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Cramer: Is Apple Too Expensive?

Should investors own stock in Apple ? That is the question to be asked as investors and Apple lovers await tomorrow’s breakthrough tablet invention.

Yesterday, Apple reported a quarter that was better than expected, in part because of a change in the way that AAPL can recognize revenue. This is something that Cramer flagged for investors last fall, which gives the company larger earnings-per-share number in the future. Apple saw a 50% profit growth, the most Cramer has seen this entire quarter, that came from everything: Macintosh sales, which are accelerating and still only have 5% of the market, I-pods, more than 20 million sold and the I-phone, the ultimate mobile Internet tsunami play that is just getting started in its worldwide penetration.

But here’s the rub. Apple’s new tablet is the most hyped new device that Cramer's heard about since the I-phone. And the last 25-points this stock has run have been directly attributed to that hype.

“Now, I believe that Apple can revolutionize how we watch and listen to anything entertainment. That’s what the Mac is about; that’s what the I-pod is about. It is what I-tunes is about where you pay to get this stuff; it’s even what the I-phone is about,” Cramer said. "These are devices to deliver intellectual property of every single kind."

Now, here’s the issue. Every time Apple unveils a new product, traders unleash “slings and arrows” and scalp profits or put out shorts in order to profit from what they think is a stock that’s overheated by homegamers. Usually it takes two days for the sellers to exhaust themselves. Still, their shorting and dumping confuse the buyers and the owners ,and then the questions begin. Cramer thinks this time will be identical and a meaningless “shake out” will take place after the tablet is revealed.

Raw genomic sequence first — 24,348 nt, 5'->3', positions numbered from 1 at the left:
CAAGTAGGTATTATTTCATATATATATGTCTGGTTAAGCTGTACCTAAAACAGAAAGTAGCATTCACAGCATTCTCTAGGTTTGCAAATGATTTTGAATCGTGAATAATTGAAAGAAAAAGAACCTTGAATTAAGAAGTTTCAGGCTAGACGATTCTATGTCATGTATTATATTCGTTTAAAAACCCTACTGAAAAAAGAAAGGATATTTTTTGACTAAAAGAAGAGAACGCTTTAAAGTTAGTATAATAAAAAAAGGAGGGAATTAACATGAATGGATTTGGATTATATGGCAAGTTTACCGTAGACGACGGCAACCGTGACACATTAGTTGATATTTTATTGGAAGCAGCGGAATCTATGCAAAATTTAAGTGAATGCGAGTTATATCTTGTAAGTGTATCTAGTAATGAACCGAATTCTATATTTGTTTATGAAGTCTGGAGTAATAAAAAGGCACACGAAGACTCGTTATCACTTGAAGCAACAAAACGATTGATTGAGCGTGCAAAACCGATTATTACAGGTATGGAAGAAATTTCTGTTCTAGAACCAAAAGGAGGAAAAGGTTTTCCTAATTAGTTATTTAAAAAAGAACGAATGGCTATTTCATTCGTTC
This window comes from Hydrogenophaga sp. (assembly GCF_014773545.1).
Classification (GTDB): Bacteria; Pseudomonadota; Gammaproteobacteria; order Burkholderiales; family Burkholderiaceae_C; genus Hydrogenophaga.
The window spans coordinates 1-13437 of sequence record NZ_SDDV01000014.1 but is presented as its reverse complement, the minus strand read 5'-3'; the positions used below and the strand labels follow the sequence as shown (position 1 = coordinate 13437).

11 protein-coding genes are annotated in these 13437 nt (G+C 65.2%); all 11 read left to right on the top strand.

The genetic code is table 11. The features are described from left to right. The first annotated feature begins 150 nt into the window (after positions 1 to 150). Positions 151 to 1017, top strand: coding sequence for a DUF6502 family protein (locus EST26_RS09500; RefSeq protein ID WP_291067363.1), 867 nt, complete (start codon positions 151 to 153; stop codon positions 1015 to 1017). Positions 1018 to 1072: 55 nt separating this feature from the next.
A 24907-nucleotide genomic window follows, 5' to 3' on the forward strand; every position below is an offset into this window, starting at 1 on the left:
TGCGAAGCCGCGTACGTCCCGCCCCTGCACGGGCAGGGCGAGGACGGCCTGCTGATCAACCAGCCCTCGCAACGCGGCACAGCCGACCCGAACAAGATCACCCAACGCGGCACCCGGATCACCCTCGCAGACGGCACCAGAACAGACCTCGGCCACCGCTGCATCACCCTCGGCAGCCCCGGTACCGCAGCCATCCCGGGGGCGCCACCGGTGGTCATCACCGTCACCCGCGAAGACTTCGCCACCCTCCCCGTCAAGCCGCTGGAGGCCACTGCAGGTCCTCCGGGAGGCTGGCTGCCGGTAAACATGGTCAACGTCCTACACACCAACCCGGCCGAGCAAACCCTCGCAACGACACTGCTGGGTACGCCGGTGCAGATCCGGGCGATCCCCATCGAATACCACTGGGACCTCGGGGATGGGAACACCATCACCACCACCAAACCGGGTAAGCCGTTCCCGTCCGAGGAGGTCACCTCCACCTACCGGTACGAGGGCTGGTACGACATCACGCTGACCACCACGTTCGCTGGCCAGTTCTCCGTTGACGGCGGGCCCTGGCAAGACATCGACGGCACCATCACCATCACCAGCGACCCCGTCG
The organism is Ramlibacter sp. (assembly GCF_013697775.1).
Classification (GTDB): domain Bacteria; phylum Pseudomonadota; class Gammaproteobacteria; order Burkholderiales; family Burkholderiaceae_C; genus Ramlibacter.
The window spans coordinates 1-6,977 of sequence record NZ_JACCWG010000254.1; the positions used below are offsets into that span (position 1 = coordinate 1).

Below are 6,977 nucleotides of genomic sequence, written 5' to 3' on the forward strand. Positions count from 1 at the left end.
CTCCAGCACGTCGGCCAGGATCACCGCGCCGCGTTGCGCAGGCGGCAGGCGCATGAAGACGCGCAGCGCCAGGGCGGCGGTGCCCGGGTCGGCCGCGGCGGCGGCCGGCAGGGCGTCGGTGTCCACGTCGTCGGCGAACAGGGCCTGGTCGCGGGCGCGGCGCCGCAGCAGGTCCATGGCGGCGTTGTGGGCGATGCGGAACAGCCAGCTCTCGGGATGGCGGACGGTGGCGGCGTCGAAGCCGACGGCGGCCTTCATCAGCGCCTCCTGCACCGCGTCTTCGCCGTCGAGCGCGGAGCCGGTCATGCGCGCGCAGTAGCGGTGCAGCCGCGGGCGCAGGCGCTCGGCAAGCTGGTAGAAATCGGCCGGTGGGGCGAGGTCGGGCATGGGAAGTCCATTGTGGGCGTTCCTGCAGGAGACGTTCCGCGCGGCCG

Investors who own AAPL stock should hang on. But more important, because of this obvious and well-known pattern of a sell-off after a new product introduction, investors should get the chance by Friday to get into the stock. Cramer is using a $300 price target for the stock. To reach this target price, Cramer first looked at the analysts’ predictions. Right now the prediction is that Apple can earn $12 a share this year. Is it expensive? Remember Cramer’s equation: divide the price of the stock by the earnings estimates to get the multiple of those earnings. This roughly gives a 17 multiple. Cramer said that’s what's paid for a cereal company like General Mills . But, GIS is growing literally half as fast as Apple.

“I think Apple’s the fastest growing major company I follow. It is worth paying much more for those earnings in a company with eighteen percent growth,” Cramer said. Plus, the $12 earnings estimates do not include anything for the tablet.

Next, Cramer canvassed the majority of stocks with a similar growth rate to Apple’s. The majority trade is roughly 25 times earnings. So, multiply the $12 earnings estimate by 25 and there is Cramer’s price target of $300.

Cramer thinks the Tablet sales will prove to be big and the estimates will prove to be too small.

Bottom line: Cramer thinks investors should start buying Apple.

Cramer's charitable trust owns Apple.

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